Texts: Ezekiel 37:1-14; Romans 8:6-11; John 11:1-4
Over the past three weeks, with a whole new way of gathering in worship by livestreaming, our liturgy has been different. One very obvious change is that we’re not sharing the Lord’s Supper. Another adjustment, maybe not so obvious since it’s not something we do absolutely weekly, is that we’re not confessing our sins.
Ordinarily Lent is a deeply confessional season. It’s a time for steeping in a forty day discipline of contemplating our sins and confronting the need we all have of God’s forgiveness. This is the church’s original pattern for everyone preparing for baptism. These days it is how we prepare ourselves spiritually for Easter’s message.
In worship our form of confession is corporate. We do it together. It’s just not the same to read a confession in the safety and anonymity of our individual homes. We’re not accountable to one another, not really.
What we can always do of course, is make our personal confession to God. As a matter of spiritual self-discipline, it’s good to take a little time for scripture, silence, and stillness before God each day. And if, during that time, we can’t name a single regret, failing, or fault…well then, God help us. Seriously!
Why is this so very important? Remember how the journey of Lent is from death to life. Under ordinary circumstances Lent makes no sense to non-Christians. Why contemplate death when you are so completely alive? What’s the point? If you’re lucky you’ll never have to look death in the eye anyway. One day you’ll just, as some say, wake up dead.
Now, suddenly, the idea that death is close, maybe even within us already, or in loved ones, is not so crazy. And how do you make peace with that? How do we find our way through it?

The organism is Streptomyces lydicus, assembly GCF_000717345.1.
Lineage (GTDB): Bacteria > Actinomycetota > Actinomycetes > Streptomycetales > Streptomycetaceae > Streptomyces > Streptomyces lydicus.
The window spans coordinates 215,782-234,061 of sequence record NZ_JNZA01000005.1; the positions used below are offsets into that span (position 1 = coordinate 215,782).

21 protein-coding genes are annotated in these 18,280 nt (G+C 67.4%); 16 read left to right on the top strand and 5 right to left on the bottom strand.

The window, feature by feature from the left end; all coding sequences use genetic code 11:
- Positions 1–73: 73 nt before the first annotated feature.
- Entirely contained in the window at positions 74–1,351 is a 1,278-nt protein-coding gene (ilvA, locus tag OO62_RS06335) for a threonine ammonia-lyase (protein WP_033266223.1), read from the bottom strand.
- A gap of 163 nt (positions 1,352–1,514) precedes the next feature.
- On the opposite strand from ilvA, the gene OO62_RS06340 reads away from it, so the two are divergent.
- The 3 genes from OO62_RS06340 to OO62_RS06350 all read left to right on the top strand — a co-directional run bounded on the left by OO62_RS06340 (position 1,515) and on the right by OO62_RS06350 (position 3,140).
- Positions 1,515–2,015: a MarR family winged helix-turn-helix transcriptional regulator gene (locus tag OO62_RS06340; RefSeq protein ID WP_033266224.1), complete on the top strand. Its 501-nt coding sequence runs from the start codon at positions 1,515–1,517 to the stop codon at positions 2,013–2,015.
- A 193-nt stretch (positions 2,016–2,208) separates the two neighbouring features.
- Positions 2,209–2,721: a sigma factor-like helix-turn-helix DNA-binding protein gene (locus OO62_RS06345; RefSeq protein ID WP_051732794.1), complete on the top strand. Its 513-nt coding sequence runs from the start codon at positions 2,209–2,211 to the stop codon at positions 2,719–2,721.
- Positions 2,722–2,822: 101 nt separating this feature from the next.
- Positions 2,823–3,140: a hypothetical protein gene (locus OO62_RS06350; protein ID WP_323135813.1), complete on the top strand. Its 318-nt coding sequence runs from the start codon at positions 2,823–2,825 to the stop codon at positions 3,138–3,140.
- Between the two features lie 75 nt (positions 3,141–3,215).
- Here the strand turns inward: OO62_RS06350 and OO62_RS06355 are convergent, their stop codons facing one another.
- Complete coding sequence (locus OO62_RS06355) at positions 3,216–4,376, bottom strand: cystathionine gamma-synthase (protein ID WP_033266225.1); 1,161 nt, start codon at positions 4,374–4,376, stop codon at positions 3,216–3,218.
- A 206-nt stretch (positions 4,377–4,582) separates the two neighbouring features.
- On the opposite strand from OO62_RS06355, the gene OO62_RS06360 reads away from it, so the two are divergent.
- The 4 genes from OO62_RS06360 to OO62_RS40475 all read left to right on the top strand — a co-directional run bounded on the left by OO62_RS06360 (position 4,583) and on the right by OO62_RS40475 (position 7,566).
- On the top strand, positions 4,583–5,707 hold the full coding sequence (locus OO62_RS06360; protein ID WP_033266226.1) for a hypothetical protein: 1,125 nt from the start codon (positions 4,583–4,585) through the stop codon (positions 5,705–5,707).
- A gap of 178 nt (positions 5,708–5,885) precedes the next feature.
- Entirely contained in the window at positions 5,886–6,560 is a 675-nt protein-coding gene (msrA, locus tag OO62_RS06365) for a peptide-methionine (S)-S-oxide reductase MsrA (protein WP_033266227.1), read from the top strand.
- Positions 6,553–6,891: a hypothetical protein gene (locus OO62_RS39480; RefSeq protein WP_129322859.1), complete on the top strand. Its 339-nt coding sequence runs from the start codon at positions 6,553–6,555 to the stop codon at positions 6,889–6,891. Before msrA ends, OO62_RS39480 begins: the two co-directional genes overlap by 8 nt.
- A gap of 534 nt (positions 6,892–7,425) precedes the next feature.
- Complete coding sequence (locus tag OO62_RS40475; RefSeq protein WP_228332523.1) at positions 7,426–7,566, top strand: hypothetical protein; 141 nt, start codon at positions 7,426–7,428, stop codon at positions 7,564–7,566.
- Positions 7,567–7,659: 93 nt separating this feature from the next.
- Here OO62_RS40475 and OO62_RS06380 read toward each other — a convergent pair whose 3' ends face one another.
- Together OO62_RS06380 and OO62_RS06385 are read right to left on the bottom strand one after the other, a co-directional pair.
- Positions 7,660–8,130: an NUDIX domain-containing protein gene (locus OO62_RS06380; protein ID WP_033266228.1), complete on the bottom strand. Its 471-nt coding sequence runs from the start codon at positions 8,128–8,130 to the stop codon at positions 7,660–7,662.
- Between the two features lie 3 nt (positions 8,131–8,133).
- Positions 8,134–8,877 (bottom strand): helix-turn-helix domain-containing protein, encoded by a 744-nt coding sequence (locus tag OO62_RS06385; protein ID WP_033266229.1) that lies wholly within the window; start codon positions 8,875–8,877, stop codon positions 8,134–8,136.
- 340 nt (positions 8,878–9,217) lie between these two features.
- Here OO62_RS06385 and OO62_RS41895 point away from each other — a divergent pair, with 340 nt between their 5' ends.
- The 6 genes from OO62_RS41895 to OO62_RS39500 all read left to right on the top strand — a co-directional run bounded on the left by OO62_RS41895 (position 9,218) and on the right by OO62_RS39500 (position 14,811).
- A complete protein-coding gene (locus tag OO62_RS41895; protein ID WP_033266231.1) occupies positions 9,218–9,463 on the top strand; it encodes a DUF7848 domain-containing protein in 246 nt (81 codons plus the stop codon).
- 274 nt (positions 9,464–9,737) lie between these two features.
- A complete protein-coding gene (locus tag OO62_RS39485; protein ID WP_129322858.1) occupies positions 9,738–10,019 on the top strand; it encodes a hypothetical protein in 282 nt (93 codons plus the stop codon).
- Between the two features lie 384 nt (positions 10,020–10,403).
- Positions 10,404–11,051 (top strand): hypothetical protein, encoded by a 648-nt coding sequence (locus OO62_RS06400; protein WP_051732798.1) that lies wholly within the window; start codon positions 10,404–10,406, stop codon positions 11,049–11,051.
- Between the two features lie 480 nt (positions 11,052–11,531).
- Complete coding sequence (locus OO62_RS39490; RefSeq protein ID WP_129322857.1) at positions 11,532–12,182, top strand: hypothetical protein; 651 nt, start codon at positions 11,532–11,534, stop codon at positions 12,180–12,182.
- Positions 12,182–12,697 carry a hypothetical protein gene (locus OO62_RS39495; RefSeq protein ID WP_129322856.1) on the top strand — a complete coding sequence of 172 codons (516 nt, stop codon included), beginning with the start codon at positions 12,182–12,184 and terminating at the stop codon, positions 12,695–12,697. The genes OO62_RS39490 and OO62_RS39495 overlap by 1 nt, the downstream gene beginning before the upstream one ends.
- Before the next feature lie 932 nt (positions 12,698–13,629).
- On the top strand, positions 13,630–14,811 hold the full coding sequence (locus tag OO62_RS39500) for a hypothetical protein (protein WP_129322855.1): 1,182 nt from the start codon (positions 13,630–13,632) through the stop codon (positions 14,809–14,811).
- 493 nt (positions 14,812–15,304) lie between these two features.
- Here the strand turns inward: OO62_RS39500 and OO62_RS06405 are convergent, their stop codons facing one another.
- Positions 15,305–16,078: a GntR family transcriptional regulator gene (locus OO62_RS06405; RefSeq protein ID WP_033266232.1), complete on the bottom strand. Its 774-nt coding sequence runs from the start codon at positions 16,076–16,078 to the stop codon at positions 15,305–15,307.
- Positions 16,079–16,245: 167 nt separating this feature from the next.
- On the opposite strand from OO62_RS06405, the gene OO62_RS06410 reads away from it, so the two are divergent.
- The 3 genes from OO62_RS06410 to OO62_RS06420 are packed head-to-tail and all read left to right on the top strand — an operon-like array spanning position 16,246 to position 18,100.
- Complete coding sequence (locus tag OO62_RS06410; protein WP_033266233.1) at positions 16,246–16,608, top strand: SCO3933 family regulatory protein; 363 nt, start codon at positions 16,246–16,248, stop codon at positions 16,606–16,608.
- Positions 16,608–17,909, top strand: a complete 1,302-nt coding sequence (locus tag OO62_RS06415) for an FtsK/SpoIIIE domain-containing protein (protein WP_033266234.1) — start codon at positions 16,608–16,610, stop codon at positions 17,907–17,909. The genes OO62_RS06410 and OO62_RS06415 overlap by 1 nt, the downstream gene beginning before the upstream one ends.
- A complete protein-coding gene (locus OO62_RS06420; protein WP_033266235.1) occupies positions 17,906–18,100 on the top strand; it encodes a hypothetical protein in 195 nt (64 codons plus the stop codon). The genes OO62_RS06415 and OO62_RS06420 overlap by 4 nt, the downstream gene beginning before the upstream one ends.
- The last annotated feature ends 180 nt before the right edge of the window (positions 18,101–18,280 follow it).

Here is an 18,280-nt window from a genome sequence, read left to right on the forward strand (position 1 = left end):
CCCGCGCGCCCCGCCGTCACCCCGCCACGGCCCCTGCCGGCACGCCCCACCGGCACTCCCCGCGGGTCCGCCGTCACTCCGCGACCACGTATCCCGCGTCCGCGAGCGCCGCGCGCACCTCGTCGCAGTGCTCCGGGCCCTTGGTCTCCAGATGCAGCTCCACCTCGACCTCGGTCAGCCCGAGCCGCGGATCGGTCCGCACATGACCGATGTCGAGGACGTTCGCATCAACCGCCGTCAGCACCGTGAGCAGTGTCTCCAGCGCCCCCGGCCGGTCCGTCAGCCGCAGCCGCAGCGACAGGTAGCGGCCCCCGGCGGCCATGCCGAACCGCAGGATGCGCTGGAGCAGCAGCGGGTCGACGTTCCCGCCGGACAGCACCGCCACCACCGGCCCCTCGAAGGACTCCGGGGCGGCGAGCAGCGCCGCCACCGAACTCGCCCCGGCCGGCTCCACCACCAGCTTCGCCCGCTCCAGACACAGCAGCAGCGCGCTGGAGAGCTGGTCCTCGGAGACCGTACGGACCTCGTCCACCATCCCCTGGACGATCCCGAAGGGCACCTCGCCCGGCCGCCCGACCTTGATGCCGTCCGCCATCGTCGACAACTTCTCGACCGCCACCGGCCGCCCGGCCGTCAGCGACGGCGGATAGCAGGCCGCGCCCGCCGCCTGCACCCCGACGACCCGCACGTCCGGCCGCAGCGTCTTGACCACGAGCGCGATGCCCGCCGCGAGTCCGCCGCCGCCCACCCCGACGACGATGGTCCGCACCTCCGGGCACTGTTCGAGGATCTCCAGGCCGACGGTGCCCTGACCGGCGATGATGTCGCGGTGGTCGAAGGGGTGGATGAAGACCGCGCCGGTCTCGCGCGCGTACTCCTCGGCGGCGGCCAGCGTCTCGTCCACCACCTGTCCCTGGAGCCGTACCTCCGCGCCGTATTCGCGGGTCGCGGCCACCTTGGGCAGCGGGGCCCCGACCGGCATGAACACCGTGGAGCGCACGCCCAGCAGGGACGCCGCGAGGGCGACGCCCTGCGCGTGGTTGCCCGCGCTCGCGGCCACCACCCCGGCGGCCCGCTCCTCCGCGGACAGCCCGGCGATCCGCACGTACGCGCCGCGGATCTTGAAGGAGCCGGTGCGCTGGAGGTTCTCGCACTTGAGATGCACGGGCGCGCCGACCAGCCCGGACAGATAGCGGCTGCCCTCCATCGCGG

Our bible readings today from Ezekiel’s prophecy and John’s gospel are all about this very thing. They counsel us to contend with death’s claim on us. Listen now to a better word - the Word of God. Isn’t that the best part of Ezekiel’s tale? O dry bones, littering a desolate valley, listen up!
But first God asked Ezekiel if dry bones could live. Out of wisdom or fear the prophet replied, “O Lord God, you know.” Perhaps they are the same thing, in the sense that fear is the beginning of wisdom, as Psalm 110 and Proverbs 9 say. But maybe Ezekiel also knew there was nothing hecould do about the dry bones. Whatever would happen was up to God.
So God commanded Ezekiel to prophesy to the dry bones. “…say to them:O dry bones, hear the word of the Lord. (Who doesn’t hear in their head that great African American Spiritual, “Dem Bones”?) Speech only happens when we have breath. Life only happens when we have breath. Ancient Israel knew that. That’s why in Genesis the Hebrew word ruach - meaning spirit/wind/breath – tells how God breathed over the waters, speaking creation into being.
In Ezekiel the dry bones begin to stir as soon as the word of God is spoken to them. The bones rattled back into place to become bodies. From chaos to order. Next, Ezekiel spoke God’s word to the stilled breath in the bodies. Since they had died, the only way they could live again was to receive the breath of God. And so they did. A new creation!